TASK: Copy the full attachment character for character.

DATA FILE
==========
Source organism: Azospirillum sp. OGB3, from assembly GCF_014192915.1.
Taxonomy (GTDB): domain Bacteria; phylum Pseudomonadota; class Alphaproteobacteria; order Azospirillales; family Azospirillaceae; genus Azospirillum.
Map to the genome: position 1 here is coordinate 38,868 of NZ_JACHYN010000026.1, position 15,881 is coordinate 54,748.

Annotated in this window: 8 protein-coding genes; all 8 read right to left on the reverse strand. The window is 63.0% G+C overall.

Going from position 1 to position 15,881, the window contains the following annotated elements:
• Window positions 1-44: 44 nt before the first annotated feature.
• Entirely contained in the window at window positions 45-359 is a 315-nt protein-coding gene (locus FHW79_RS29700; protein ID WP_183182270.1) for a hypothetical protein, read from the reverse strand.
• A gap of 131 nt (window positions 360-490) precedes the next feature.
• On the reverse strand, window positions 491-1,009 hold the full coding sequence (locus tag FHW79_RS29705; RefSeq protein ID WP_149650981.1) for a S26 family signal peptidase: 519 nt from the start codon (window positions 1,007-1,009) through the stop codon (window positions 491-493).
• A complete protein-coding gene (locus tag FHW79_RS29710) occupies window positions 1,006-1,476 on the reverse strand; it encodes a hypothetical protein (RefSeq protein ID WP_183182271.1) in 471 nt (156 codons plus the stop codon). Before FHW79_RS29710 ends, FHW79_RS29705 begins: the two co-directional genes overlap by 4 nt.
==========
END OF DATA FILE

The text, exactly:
Source organism: Azospirillum sp. OGB3, from assembly GCF_014192915.1.
Taxonomy (GTDB): domain Bacteria; phylum Pseudomonadota; class Alphaproteobacteria; order Azospirillales; family Azospirillaceae; genus Azospirillum.
Map to the genome: position 1 here is coordinate 38,868 of NZ_JACHYN010000026.1, position 15,881 is coordinate 54,748.

Annotated in this window: 8 protein-coding genes; all 8 read right to left on the reverse strand. The window is 63.0% G+C overall.

Going from position 1 to position 15,881, the window contains the following annotated elements:
• Window positions 1-44: 44 nt before the first annotated feature.
• Entirely contained in the window at window positions 45-359 is a 315-nt protein-coding gene (locus FHW79_RS29700; protein ID WP_183182270.1) for a hypothetical protein, read from the reverse strand.
• A gap of 131 nt (window positions 360-490) precedes the next feature.
• On the reverse strand, window positions 491-1,009 hold the full coding sequence (locus tag FHW79_RS29705; RefSeq protein ID WP_149650981.1) for a S26 family signal peptidase: 519 nt from the start codon (window positions 1,007-1,009) through the stop codon (window positions 491-493).
• A complete protein-coding gene (locus tag FHW79_RS29710) occupies window positions 1,006-1,476 on the reverse strand; it encodes a hypothetical protein (RefSeq protein ID WP_183182271.1) in 471 nt (156 codons plus the stop codon). Before FHW79_RS29710 ends, FHW79_RS29705 begins: the two co-directional genes overlap by 4 nt.